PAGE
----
1987 Stock market crash – 30 years on

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Sources:
Bloomberg interview: https://www.youtube.com/watch?v=C49cf9PPJfg
Hussman charts: https://www.hussmanfunds.com/wmc/wmc171009.htm

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Comments

ilr says:

You're talking about the country that invented, "Here, hold my Beer a second…I'ma show you sumthin`"
It won't tank us Americans entirely, but it will certainly tank our Federal Reserve

nothing at all says:

The fact that crashes are a "normal part of the system" is a big criticism Marxists make against capitalism. Crashes cause the weakest to suffer, while rich guys like mr. pink shirt are either fine, or get richer.

Ginger Gander says:

It's not "overvalued" when the World has no other place to earn real interest on their money. The "overvalue" will only become evident when the last "investor" uses his last dollar and starts to panic.

Adam Mcg says:

The most important chart is missing – look up S&P 500 vs Federal Reserve Balance sheet. This is not capitalism.

Tiger Hawk says:

"This time is different" => How many more times do people need to be hit over the head?

It seems there are certain foundational principles with economics that one shouldn't f*ck with…And if you do, you tend to be the one that gets f*cked up the economic ass.

ie: You know a "new theory" is bullsh*t if it doesn't align with common economic sense.
(Especially if it was created by those who will NEVER face the real world consequences for creating the bullsh*t to begin with.)

I think you need to do a video on *economic principles for the Independent Man*. Basically, for those who don't know jack about economics and how to be the ones that will be minimally affected by economic crashes. (There is always someone out there who is still winning in the middle of a sh*t-storm.)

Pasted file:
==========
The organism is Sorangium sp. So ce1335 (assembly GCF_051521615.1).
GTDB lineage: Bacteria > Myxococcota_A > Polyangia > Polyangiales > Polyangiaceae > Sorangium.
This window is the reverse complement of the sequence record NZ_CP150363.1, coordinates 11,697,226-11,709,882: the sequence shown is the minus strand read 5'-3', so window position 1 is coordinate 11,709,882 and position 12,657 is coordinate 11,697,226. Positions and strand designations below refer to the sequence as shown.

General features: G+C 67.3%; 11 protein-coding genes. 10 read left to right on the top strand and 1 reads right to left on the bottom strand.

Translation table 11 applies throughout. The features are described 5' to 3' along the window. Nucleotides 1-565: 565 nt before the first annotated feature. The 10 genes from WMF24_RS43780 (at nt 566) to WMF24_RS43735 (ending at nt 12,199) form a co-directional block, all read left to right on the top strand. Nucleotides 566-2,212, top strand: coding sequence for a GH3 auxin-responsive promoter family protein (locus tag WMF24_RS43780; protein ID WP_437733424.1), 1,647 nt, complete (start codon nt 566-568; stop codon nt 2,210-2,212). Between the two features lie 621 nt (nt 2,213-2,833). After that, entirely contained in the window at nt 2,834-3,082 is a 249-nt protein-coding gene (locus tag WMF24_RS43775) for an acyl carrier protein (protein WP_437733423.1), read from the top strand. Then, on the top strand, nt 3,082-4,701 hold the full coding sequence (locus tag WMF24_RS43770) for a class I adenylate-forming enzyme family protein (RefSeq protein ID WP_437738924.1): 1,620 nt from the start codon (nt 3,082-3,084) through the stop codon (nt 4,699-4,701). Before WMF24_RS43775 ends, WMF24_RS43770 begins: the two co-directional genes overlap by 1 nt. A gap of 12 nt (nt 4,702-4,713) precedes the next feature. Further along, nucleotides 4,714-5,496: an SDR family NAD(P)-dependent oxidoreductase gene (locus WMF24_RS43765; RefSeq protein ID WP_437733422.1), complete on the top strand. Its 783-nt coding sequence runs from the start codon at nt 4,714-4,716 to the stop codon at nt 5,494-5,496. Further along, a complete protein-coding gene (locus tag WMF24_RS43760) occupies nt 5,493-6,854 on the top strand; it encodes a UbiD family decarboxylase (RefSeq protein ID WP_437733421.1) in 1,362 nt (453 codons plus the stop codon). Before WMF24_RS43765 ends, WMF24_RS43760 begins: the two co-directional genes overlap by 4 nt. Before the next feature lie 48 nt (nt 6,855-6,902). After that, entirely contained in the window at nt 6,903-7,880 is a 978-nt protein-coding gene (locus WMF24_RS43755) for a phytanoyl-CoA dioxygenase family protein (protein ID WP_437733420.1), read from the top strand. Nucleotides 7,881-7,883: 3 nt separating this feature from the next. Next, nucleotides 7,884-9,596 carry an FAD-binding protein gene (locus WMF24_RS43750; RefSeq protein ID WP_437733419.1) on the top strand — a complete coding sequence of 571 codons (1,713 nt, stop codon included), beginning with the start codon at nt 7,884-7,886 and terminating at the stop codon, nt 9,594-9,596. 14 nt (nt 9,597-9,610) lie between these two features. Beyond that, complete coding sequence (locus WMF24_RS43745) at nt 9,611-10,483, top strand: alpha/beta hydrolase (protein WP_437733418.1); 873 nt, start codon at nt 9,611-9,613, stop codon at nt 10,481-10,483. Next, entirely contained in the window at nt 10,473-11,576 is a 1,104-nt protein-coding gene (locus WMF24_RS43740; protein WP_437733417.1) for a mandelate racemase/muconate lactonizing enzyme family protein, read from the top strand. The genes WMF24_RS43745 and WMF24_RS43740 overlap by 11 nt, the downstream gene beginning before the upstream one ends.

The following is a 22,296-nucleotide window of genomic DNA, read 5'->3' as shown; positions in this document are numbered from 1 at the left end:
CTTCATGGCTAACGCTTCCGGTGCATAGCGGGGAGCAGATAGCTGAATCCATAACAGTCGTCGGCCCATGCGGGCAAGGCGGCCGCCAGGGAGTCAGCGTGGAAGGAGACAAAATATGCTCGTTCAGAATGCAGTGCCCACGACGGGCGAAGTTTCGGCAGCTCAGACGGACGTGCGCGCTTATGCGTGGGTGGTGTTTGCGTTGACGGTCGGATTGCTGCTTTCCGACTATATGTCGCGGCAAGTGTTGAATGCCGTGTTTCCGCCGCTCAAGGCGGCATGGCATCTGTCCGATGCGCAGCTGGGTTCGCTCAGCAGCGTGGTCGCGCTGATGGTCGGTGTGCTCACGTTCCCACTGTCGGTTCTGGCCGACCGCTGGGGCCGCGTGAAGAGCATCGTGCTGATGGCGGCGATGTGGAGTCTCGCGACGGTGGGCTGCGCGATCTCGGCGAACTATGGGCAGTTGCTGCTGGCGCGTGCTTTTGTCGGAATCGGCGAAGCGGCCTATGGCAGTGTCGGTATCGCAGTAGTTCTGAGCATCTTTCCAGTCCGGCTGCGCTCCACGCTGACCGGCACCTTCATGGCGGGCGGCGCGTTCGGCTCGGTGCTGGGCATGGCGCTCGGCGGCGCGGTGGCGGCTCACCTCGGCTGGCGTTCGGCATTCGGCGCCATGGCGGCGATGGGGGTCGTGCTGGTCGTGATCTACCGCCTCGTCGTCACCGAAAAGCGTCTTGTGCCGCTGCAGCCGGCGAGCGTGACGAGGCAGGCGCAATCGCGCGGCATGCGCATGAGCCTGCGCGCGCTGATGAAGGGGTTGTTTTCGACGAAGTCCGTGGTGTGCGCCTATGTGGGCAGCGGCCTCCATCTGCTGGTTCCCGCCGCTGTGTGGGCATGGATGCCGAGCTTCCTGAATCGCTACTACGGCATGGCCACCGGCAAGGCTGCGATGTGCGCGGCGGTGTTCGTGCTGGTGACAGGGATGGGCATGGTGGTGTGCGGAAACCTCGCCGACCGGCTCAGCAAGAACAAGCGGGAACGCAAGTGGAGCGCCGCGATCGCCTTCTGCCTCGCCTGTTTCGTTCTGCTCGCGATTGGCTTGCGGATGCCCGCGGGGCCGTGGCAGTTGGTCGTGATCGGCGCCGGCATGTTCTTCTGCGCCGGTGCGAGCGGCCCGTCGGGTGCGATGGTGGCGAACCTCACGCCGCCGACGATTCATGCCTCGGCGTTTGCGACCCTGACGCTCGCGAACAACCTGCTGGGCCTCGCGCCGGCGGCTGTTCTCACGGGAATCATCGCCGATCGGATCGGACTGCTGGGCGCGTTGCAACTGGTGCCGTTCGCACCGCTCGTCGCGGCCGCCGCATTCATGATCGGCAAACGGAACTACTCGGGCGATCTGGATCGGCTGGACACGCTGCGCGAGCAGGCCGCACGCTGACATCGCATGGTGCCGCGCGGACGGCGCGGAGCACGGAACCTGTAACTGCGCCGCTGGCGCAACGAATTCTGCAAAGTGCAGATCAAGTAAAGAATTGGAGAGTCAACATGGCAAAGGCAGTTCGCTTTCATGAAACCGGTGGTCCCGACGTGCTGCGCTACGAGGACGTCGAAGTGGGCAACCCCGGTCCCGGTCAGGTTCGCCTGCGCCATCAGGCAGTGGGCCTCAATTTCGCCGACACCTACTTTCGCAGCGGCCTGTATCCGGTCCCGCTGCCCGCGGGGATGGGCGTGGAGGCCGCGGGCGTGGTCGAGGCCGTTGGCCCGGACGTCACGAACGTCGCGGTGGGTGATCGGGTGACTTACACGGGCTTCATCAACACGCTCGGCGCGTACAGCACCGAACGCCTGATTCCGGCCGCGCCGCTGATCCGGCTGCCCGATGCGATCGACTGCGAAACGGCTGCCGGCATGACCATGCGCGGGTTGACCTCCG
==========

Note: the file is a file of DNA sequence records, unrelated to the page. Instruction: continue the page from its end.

Arne Melchior says:

Hey independent man, can you do more videos on markets and your thoughts on the future of the markets, you have some impressive insights, btw have you watched Peter Schiff? He's an economist who shares you view of over valuation, I recommend his appeareance on the Joe Rogan show if you want to learn about him.

Zach Klocinski says:

I don't know anything about finances, but I like watching it.

ValExperimenter says:

I put it down to a capital glut, with all the pension funds and everybody wanting to be an investor the market responds by lowering returns, 2008 was the market producing investments to supply investors

MR. OBVIOUS says:

I've predicated another stock market crash for some time now. The key culprit? Overvalued stocks in tech companies. They keep speculating even though companies like Twitter aren't profitable. I believe this will cause another bubble. In fact, we're in one.

Doug M says:

The Aussie stock market hasn't risen nearly as much as in the US so I'm hoping it isn't too inflated. Fingers crossed.

John Smith says:

oui mon librepenseur,
why, the hyperstagflation curve and 3rd order derivative manifold,
why, it almost resembles a CASSE steady state macro-envelope…
a neo-georgist framework, which 'orbits' around a key set of values.

yet, this fails to take into account,
the innovation 2nd order futures curve.
memristors, plasmonstra, astromining…